The Supreme Court of Delaware holds that an employer or a workers’ compensation carrier may assert a subrogation lien against an employee’s recovery of benefits under an employer-purchased UIM policy, overruling its own precedent in Simendinge What’s Hot in Workers’ Comp, Vol. 27, No.
The claimant, shot by unknown assailant while walking between his employer’s locations, did not meet his burden of proof. However, the District Court certified the below question to the Supreme Court for further clarification. What’s Hot in Workers’ Comp, Vol. 27, No.
Since the last update on various pending New Jersey workers’ compensation legislation, there has been an update and new proposed legislation as outlined below. What’s Hot in Workers’ Comp, Vol. 27, No.
An employer does not admit liability for a work injury with a late answer to a Claim Petition where the injury is not well pled. What’s Hot in Workers’ Comp, Vol. 27, No.
The claimant’s January 2018 email failed to prove notice under § 312. What’s Hot in Workers’ Comp, Vol. 27, No.
NEWS RESULTS* What’s Hot in Workers’ Comp, Vol. 27, No.
Superior Court affirms decision denying claimant’s petition for increased medical bill payments for ketamine infusions under the theory that the Delaware Fee Schedule does not apply and the Board should order payment of “reasonable cost” of treatment.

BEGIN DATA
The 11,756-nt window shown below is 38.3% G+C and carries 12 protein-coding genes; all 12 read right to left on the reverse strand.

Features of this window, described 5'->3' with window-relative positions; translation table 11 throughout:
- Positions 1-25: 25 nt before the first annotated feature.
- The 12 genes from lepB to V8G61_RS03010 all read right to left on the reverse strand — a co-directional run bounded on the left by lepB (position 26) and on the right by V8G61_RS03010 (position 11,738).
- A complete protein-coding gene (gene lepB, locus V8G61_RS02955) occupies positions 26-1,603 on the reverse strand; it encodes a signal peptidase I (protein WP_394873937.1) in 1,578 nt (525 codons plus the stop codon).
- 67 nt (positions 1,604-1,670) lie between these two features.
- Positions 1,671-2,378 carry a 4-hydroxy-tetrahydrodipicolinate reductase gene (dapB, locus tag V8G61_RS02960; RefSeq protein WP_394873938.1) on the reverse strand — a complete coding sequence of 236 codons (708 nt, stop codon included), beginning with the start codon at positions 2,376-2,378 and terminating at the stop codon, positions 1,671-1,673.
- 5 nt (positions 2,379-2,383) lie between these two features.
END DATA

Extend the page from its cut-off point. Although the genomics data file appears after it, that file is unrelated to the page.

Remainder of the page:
Ms. Taylor was injured in a compensable work accident on September 16, 2016. The injury later developed into Complex Regional Pain Syndrome (CRPS) involving her right arm and right leg. What’s Hot in Workers’ Comp, Vol. 27, No.
The claimant, a law-enforcement officer, was hired in 2004 after undergoing a pre-employment physical. In 2008, he sought care with his primary care physician and was diagnosed with hypertension. What’s Hot in Workers’ Comp, Vol. 27, No.
On July 20, 2023, the Governor of New Jersey signed A4832 / S3309 into law. This raises the maximum workers’ compensation fees for evaluating physicians and expands circumstances for which physicians’ legal fees are permitted. What’s Hot in Workers’ Comp, Vol. 27, No.
Act 111, which enacted the Impairment Evaluation Provisions of Section 306(a.3) of the Pennsylvania Workers’ Compensation Act, is applicable to injuries sustained prior to its effective date and is not an unlawful delegation of legislative authority.
In this case, the claimant sustained a work injury on February 12, 2006. Subsequently, an IRE was performed on September 5, 2008, and an impairment rating of 0% was given. What’s Hot in Workers’ Comp, Vol. 27, No.